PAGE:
Later that afternoon the first thunderstorms of the season struck but at midday when we were flying back we were very aware of the convective activity – this was easily the worst turbulence since my flight back from Cape Town – we couldn’t find a comfortable level and had one or two of those ‘bang your head on the ceiling and dislodge your headset type moments’. It’s always entertaining when ATC asks why you’re 200ft above your planned cruise level when you’re at idle throttle, 7degrees nose down with a 900fpm climb rate.
We landed at Rand about 10minutes before the first storm rolled through (from the other direction) and stuffed the plane into the hangar. Summer is definitely on it’s way and flying needs to start happening earlier!
I think my aircraft may have forgotten me. The last time I flew was with my daughter on Christmas Eve. We did at least do this properly by wearing Santa hats and by going for milkshakes at Rand Airport (FAGM).
The 2019/2020 Speed Rally season opened on the 23rd of November with the first race being held at the Springs Airport (FASY). This would be our second speed rally, the first one having been at Secunda in August.
This time my son Scott was unable to navigate for me because he was studying for exams so I recruited my friend Steve who is also mad about flying and is fairly useful around a map! As is the usual scenario, the weather forecast for the morning of the race looked pretty lousy – low ceilings, narrow temp/dew point spread and generally not amenable to VFR flight. My plan was thus to move my aircraft to Springs on the Friday afternoon – but once again, Mother Nature simply laughed at my plans and some of the biggest storms we’ve had this year arrived. They at least had the good grace to start well before I left for the airfield unlike previous occasions where storm cells have pitched up as I complete my preflight.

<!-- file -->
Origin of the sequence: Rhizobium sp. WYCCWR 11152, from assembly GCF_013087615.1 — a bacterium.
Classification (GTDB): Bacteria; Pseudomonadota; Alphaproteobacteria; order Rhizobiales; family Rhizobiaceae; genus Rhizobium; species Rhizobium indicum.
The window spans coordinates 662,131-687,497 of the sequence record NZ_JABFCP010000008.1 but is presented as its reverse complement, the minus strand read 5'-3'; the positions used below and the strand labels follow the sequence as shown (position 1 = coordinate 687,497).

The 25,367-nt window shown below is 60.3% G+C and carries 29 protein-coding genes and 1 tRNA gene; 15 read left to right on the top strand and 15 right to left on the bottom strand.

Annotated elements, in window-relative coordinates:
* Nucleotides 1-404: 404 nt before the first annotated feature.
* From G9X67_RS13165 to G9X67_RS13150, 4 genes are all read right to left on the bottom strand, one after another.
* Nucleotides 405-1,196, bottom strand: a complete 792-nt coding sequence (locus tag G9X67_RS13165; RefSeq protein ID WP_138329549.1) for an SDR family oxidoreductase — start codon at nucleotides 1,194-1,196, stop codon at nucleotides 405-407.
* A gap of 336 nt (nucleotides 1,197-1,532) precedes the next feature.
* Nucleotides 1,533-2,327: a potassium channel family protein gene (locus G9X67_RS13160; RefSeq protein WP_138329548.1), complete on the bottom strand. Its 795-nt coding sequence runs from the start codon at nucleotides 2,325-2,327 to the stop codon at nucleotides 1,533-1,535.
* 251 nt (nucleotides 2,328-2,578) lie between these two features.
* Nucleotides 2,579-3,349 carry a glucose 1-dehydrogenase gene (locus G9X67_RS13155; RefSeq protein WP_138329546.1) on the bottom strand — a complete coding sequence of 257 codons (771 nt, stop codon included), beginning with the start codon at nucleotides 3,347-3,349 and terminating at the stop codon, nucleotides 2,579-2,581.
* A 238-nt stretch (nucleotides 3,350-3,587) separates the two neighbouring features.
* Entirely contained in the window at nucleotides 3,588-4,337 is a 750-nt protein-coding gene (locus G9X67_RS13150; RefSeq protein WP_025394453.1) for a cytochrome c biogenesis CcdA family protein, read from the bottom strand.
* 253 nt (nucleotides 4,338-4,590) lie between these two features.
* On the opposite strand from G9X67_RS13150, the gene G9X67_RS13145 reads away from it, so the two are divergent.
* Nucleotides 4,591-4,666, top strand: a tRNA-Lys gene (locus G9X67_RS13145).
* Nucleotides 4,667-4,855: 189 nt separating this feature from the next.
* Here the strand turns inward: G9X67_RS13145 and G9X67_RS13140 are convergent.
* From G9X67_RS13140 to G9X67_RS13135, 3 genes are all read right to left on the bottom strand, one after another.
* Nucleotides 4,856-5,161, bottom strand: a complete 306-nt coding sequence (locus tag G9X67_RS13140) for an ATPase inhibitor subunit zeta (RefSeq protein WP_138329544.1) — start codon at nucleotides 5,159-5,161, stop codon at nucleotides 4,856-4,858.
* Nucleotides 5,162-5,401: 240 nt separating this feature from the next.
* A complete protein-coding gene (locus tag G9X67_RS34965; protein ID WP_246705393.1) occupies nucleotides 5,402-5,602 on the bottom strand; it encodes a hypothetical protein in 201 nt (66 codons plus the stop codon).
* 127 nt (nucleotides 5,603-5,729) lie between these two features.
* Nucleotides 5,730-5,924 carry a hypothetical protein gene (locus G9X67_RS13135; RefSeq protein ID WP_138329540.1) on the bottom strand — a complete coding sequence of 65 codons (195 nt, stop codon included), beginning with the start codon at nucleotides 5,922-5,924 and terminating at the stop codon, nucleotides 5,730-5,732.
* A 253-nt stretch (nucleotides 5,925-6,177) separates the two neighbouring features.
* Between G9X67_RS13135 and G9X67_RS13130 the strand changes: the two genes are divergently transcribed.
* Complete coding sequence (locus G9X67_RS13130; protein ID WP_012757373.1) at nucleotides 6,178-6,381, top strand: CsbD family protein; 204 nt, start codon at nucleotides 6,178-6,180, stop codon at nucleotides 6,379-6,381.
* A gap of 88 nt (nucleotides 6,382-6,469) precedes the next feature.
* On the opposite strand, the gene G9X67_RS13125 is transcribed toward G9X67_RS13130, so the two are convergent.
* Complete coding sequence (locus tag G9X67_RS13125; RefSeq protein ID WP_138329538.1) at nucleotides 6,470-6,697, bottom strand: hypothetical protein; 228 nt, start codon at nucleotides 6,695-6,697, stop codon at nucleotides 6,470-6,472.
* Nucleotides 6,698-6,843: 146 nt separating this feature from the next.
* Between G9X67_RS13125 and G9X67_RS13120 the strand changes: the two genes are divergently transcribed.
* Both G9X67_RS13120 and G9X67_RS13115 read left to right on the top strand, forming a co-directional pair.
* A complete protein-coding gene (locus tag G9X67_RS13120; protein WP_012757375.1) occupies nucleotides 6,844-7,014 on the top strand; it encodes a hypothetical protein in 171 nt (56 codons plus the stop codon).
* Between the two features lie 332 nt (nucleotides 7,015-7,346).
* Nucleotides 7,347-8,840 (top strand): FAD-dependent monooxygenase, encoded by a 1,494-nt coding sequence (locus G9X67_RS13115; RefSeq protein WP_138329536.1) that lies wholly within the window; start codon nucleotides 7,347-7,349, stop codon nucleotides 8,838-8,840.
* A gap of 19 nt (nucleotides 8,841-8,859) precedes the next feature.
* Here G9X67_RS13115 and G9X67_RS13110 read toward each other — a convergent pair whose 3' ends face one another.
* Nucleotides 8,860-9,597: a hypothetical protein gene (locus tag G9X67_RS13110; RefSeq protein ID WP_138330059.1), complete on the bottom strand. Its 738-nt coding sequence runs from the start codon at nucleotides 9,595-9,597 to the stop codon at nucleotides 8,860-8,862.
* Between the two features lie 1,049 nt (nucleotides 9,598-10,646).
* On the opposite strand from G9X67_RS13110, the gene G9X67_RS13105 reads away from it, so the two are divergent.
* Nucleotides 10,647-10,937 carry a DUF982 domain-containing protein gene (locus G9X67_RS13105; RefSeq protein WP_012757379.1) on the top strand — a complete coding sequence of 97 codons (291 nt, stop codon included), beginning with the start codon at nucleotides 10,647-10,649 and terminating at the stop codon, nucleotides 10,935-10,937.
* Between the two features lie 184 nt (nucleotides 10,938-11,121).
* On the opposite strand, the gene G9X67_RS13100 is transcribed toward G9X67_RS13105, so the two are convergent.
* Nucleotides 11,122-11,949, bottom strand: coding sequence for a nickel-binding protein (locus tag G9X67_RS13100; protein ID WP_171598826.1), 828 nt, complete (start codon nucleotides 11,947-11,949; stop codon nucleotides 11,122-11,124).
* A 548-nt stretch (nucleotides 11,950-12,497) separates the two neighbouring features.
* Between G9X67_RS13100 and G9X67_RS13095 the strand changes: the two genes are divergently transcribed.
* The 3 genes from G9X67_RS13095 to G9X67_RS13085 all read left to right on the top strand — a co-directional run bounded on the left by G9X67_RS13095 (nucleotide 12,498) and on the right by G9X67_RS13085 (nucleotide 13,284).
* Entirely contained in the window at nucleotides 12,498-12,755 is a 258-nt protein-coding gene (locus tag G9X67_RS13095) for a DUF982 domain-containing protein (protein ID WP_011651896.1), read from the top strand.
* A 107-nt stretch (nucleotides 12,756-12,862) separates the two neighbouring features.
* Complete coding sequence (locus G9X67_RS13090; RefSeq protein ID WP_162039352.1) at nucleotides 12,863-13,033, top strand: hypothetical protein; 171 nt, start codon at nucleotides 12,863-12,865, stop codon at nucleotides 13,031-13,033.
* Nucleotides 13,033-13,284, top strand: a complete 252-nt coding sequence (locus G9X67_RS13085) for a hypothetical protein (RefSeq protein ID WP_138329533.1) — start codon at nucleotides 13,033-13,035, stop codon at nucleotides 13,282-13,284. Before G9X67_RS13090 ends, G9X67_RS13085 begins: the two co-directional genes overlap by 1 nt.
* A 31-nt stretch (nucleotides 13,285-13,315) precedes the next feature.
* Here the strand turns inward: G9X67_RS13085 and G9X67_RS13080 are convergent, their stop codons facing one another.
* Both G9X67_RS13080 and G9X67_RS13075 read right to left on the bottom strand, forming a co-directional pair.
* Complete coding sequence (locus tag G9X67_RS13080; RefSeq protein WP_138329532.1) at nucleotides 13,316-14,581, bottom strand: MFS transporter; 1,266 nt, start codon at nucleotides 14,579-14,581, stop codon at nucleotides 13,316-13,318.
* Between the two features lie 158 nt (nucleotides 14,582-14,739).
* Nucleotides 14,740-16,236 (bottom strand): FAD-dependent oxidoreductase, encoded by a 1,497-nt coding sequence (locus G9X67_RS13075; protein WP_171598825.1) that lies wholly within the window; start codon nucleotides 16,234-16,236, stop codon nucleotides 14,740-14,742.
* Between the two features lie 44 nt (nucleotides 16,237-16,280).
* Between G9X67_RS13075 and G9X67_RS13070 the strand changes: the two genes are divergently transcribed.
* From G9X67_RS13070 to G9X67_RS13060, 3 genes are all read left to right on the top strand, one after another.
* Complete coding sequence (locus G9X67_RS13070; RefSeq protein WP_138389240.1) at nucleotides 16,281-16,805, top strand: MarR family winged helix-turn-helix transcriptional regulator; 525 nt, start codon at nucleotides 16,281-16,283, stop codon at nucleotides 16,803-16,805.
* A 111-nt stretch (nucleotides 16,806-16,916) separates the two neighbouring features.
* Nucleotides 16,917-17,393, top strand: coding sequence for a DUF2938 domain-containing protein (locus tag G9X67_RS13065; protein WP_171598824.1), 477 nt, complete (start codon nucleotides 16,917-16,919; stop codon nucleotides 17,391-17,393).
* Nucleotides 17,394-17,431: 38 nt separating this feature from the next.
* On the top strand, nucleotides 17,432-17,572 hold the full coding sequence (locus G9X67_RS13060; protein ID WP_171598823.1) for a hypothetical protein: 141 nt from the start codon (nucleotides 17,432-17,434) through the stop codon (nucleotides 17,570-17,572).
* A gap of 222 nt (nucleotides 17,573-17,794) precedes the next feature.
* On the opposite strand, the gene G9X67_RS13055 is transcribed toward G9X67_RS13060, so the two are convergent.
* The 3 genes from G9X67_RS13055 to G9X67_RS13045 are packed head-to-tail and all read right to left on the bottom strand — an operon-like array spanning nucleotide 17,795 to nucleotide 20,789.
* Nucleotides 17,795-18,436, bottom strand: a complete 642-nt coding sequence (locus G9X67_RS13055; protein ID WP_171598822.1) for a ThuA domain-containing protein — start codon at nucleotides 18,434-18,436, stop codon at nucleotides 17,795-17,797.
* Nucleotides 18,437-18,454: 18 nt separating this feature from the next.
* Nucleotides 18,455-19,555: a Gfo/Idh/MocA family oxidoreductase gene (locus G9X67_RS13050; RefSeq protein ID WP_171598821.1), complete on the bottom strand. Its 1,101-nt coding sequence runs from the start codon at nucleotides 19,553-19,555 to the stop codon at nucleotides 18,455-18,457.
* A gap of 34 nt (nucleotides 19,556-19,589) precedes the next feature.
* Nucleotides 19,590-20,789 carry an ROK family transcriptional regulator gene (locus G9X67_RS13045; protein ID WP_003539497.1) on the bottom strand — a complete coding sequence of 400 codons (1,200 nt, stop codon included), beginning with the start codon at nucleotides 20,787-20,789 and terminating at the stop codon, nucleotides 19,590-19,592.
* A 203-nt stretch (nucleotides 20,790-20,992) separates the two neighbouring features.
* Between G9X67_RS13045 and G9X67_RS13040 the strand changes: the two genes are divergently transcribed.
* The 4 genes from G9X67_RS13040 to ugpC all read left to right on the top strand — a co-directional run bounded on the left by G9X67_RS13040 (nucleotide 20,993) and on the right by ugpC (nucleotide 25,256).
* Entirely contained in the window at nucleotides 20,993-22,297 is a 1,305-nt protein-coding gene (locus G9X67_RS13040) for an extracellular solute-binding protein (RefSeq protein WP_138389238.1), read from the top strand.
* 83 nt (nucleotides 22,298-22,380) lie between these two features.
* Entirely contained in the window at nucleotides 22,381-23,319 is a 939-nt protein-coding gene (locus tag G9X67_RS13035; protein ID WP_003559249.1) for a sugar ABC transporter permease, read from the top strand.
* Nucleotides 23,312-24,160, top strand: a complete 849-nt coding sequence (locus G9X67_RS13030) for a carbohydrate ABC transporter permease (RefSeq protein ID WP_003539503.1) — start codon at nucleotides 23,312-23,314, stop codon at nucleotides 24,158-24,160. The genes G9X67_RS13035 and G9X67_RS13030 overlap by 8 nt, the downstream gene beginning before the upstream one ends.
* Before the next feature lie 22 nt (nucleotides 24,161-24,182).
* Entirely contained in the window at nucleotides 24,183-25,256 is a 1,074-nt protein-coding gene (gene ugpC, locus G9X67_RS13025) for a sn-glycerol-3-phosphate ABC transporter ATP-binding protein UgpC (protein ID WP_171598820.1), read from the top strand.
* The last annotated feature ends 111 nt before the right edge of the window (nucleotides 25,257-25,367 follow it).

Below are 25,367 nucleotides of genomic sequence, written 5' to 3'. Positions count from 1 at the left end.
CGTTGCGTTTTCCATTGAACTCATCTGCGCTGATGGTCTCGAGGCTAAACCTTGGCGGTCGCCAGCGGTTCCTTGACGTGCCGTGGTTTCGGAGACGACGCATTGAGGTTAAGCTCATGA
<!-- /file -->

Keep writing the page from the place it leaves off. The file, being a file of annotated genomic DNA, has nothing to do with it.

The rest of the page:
Steve and I resolved to get up at the crack of dawn to make the 50nm trip to Springs – fully expecting to bin the whole affair, but Saturday was clear and we easily made it across to Springs in time for the 07h30 briefing. The race has become really popular – 40 entries were received including, for the first time, 2 helicopters.
After the briefing we joined the start lineup and waited for our ‘papers’ – our map, photos of turnpoints and the route to be flown. These are given 20minutes before the scheduled takeoff time, which essentially gives you about 8minutes to look at the map outside of the aircraft – the rest is done while taxiing to the runway.
We had an uneventful start this time after the shenanigans of the previous race and were soon at top speed heading for the first turn point. The turn points are generally road/rail crossings, stations, grain silos etc. These are hard to find in the bleak expanses of the western regions of Mpumalanga. We navigated by open cast mines, slimes dams and highways. To our credit (mostly Steve tbh), we missed only one turn point, picking up a 1minute penalty. The racing is so well handicapped that losing a minute meant the difference between finishing 4th and 14th. Ah well, c‘est la vie.
We had a fantastic time and the 150nm of the course passed so quickly we couldn’t believe it when we crossed the finish line. It’s a dangerous time to be relaxing though as the handicapping is so good that invariably there are 12-15 aircraft in the circuit on arrival – courtesy and keeping your wits about you go a long way….
After we landed and handed in our loggers, we watched some spectacular aerobatics and then had to hustle to get back to Baragwanath as a rather mean looking storm had popped up on the radar and was making its way towards our route. The next race is in March – we’ll definitely be there.
The South African chapter of the Experimental Aircraft Association is celebrating it’s 50th anniversary this year. Every year there is a flyin to the Brits Airfield (FABS) but this year promised to be even more special. Any excuse for a flight is a good one, so it was off to Brits I went.